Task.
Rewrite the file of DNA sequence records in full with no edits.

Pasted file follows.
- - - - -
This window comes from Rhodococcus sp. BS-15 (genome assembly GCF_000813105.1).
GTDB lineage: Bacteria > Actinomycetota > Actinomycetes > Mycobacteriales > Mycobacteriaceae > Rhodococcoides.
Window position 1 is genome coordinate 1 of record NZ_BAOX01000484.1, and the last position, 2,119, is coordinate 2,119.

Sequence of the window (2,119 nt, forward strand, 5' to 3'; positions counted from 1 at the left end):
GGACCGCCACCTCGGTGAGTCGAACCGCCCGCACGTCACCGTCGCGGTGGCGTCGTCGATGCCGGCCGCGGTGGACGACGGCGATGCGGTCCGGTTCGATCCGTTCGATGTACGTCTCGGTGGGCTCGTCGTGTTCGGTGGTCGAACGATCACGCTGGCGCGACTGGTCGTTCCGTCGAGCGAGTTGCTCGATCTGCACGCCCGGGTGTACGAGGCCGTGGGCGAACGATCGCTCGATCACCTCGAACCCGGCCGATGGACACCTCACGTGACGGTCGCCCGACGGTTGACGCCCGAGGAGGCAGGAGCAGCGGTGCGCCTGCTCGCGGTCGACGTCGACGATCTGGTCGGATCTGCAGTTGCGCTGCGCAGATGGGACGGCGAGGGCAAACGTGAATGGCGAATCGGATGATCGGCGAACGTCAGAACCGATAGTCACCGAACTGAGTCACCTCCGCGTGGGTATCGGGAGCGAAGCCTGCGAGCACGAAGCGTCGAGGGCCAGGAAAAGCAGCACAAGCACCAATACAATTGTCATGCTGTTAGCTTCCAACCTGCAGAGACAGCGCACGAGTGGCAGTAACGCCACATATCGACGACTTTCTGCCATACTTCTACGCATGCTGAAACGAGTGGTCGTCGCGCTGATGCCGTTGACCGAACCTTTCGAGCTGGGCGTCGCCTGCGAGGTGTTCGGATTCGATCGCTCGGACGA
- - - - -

This window comes from Rhodococcus sp. BS-15 (genome assembly GCF_000813105.1).
GTDB lineage: Bacteria > Actinomycetota > Actinomycetes > Mycobacteriales > Mycobacteriaceae > Rhodococcoides.
Window position 1 is genome coordinate 1 of record NZ_BAOX01000484.1, and the last position, 2,119, is coordinate 2,119.

Sequence of the window (2,119 nt, forward strand, 5' to 3'; positions counted from 1 at the left end):
GGACCGCCACCTCGGTGAGTCGAACCGCCCGCACGTCACCGTCGCGGTGGCGTCGTCGATGCCGGCCGCGGTGGACGACGGCGATGCGGTCCGGTTCGATCCGTTCGATGTACGTCTCGGTGGGCTCGTCGTGTTCGGTGGTCGAACGATCACGCTGGCGCGACTGGTCGTTCCGTCGAGCGAGTTGCTCGATCTGCACGCCCGGGTGTACGAGGCCGTGGGCGAACGATCGCTCGATCACCTCGAACCCGGCCGATGGACACCTCACGTGACGGTCGCCCGACGGTTGACGCCCGAGGAGGCAGGAGCAGCGGTGCGCCTGCTCGCGGTCGACGTCGACGATCTGGTCGGATCTGCAGTTGCGCTGCGCAGATGGGACGGCGAGGGCAAACGTGAATGGCGAATCGGATGATCGGCGAACGTCAGAACCGATAGTCACCGAACTGAGTCACCTCCGCGTGGGTATCGGGAGCGAAGCCTGCGAGCACGAAGCGTCGAGGGCCAGGAAAAGCAGCACAAGCACCAATACAATTGTCATGCTGTTAGCTTCCAACCTGCAGAGACAGCGCACGAGTGGCAGTAACGCCACATATCGACGACTTTCTGCCATACTTCTACGCATGCTGAAACGAGTGGTCGTCGCGCTGATGCCGTTGACCGAACCTTTCGAGCTGGGCGTCGCCTGCGAGGTGTTCGGATTCGATCGCTCGGACGA